Aleutian Shield Fern
Aleutian Shield Fern
|Listed||February 17, 1988|
|Family||Dryopteridaceae (Wood fern)|
|Description||Low-growing, tufted fern.|
|Habitat||Rock outcrops on treeless, alpine talus slopes.|
|Threats||Extremely limited numbers, grazing animals.|
Aleutian shield fern, Polystichum aleuticum, perhaps the rarest fern in North America, is a lowgrowing, tufted fern, only about 6 in (15 cm) tall. It sprouts from a stout, dark brown rhizome covered with brown scales and numerous chestnut-brown stubs of former frond bases. The fronds are featherlike (simple pinnate) with spiny-toothed segments (pinnae) and distinctive chestnut-brown stalks (stipes). It is readily distinguishable from all other ferns in the Aleutian Islands and has no close relatives in either North America or northern Asia.
The surviving population of Aleutian shield fern grows on a north-facing rock outcrop at an elevation of 1,936 ft (590 m). The alpine talus slopes of the site are treeless and covered with hardy, lowgrowing herbs and prostrate shrubs.
Aleutian shield fern was first collected in 1932 from Atka Island. The two documented populations in the Aleutian Islands provide insufficient information to project an historic range for the species. It is possible that the fern is a relict species that was more prominent thousands of years ago when the Aleutians formed a land bridge between Asia and North America.
Today, the Aleutian shield fern is known from Atka and Adak Islands, two islands of the Andreanof island group in the Aleutians. Surveys so far have failed to relocate the Atka population first described in 1932.
In 1975, botanist D. K. Smith discovered a population of 15 plants on Mt. Reed, Adak Island, about 100 mi (160 km) west of Atka. When Smith revisited the site in 1987, he found only seven plants. The 1992 Recovery Plan, from the U.S. Fish and Wildlife Service (FWS), noted population numbers of approximately 112 individuals, all on Adak Island. According to a 1989 survey, the majority of the plants (98) are within a 6,400 ft (600 m) area on the northeast arm of the mountain, with the remaining 14 plants growing in a 400 ft (40 m) area to the north.
Although the fern has long been extremely rare, grazing reindeer and caribou have taken a toll of plant life in the area and have probably cropped back the fern as well. The alpine habitat is also very unstable, suffering from wind erosion and soil movements caused by freezing and thawing. These ground events can kill plants by pushing roots out of the soil.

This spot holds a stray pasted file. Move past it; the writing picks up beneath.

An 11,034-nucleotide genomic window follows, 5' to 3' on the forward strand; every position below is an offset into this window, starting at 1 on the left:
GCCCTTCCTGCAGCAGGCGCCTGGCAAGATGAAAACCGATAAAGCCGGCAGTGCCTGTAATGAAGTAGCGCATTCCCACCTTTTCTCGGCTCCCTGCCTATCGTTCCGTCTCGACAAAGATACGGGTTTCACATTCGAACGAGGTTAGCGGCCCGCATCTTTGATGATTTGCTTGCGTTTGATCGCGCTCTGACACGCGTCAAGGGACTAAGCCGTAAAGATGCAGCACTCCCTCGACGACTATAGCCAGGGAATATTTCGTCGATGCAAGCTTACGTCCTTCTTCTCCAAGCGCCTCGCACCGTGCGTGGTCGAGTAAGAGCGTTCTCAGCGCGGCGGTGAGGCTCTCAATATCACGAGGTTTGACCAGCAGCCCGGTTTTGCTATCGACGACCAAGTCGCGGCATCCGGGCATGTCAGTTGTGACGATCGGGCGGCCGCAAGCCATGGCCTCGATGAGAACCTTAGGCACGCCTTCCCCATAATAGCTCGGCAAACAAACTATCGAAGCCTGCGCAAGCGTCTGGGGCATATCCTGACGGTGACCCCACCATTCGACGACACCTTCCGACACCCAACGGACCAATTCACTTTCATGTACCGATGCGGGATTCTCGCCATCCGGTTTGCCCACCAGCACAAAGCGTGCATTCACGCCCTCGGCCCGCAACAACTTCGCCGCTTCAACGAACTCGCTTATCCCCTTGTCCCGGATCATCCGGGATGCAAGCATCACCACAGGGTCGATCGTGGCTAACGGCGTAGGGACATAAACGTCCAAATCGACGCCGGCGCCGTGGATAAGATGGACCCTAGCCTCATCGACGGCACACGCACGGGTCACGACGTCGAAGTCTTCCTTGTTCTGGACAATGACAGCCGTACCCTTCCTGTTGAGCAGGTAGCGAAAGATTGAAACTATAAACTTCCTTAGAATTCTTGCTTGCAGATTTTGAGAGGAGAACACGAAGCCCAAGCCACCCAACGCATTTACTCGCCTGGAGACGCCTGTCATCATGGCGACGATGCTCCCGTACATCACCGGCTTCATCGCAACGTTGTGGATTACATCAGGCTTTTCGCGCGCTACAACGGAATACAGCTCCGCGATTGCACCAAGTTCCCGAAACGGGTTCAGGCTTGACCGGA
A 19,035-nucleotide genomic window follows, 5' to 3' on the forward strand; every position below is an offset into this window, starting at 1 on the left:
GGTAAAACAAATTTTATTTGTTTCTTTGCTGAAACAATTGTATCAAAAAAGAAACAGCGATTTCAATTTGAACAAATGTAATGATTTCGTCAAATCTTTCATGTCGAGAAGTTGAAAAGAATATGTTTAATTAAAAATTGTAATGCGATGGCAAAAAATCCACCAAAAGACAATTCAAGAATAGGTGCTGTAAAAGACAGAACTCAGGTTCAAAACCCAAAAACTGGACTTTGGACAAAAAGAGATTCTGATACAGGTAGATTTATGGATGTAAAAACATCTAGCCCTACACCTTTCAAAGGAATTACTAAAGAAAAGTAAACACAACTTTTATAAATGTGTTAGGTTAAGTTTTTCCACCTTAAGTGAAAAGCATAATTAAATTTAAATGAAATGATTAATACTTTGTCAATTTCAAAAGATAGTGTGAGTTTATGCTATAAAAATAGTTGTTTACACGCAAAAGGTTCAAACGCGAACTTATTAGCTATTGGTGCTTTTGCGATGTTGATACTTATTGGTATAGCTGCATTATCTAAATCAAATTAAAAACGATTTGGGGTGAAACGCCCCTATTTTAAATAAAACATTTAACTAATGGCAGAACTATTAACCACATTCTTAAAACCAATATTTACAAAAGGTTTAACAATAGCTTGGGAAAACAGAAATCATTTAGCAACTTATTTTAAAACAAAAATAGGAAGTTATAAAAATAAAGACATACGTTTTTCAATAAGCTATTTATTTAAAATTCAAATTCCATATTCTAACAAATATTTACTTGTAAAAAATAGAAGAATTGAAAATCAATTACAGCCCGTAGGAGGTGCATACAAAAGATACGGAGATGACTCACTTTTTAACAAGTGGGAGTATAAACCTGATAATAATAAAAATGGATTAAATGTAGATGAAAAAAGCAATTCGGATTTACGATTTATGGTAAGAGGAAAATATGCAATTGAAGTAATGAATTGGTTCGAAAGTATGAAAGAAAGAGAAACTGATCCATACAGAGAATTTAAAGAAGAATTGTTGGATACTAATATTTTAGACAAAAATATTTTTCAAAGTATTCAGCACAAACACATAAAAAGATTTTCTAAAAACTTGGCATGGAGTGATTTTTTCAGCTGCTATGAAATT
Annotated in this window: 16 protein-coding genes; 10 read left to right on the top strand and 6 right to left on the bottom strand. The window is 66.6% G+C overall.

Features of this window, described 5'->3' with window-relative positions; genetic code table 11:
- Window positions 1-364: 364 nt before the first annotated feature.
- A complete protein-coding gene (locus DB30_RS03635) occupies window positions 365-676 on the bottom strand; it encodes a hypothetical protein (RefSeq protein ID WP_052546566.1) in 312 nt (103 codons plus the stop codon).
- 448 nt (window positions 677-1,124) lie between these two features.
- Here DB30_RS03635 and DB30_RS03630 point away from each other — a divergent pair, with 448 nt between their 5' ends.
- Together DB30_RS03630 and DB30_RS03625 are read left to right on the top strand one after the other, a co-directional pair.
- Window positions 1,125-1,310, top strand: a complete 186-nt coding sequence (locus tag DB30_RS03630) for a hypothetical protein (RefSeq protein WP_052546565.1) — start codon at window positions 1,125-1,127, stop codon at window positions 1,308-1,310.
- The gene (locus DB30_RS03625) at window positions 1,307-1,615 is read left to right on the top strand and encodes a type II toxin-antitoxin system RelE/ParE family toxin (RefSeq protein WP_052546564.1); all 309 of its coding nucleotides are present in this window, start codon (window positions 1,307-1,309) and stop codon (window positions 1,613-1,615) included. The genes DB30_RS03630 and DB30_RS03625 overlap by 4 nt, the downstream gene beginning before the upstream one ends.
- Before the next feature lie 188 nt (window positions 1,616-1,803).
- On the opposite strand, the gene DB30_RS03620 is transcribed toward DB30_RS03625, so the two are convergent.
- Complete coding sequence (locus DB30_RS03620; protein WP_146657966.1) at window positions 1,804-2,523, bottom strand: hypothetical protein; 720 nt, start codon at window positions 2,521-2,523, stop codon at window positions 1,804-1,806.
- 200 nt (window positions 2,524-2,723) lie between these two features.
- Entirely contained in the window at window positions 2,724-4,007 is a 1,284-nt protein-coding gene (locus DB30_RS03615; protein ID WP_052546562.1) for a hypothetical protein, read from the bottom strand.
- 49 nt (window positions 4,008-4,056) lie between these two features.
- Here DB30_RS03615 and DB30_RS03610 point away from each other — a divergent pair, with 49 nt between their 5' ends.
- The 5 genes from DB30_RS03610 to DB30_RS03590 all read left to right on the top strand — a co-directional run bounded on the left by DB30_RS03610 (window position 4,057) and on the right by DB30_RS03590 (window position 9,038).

Conservation and Recovery
The Mt. Reed site on Adak Island lies partially within the Adak Naval Air Station and partially within the Alaska Maritime National Wildlife Refuge. The Navy has cooperated fully with the FWS's efforts to locate and conserve the plant. Atka Island is owned in part by the Atxam Native Corporation; another section is administered as a national wildlife refuge.
The listing proposal suggested several immediate steps to save the fern. These include surveying for additional plants, fencing as protection from grazing animals, and cultivating a nursery stock for reintroduction efforts. Botanists have distributed a drawing and description to Naval personnel and other interested parties to aid the search for additional plants. Recovery of the Aleutian shield fern will depend much on finding new and viable populations.
Propagation efforts are at last paying off. In 1990, researchers at the University of Alaska in Fairbanks were successfully produced the first sporophyte (i.e., the spore-producing phase of a plant) of the Aleutian shield fern. Two previous attempts to propagate the plant in vitro were unsuccessful.
The 1992 Recovery Plan noted that, pending additional information, downlisting could be considered only with the discovery of significant new populations. Other downlisting criteria include the maintenance of a greenhouse population of at least 1,000 mature sporophytes, and the storage of genetic material in a germplasm repository. The extant population must also be protected from disturbance by humans and introduced ungulate. To achieve the downlisting goal, the recovery plan recommends the population protection and habitat management; biological research of the species; and searches for additional populations.
Recovery efforts in the summer of 1995 involved the collection of fronds from wild populations for cultivation by the New York Botanical Garden and the Royal Botanical Garden (Kew) Gardens in Kew, England. Spores were also supplied to the Cincinnati Zoo Plant Conservation Program, where they will be deposited into a permanent germplasm repository.
Reclassification of the species to Threatened status may be appropriate if significant new wild populations are discovered, but it is unlikely that this rare endemic could be delisted in the foreseeable future.
Regional Office of Endangered Species
U.S. Fish and Wildlife Service
1011 E. Tudor Rd.
Anchorage, Alaska 99503
Christensen, C. 1938. "On Polystichum aleuticum C.Chr., a New North American Species." American Fern Journal 28:111-112.
Smith, D., 1987. "Polystichum aleuticum Chr. on AdakIsland, Alaska, a Second Locality for the Species." American Fern Journal 75:2
U.S. Fish and Wildlife Service. 1992. "Aleutian Shield Fern Recovery Plan." U.S. Fish and Wildlife Service, Anchorage.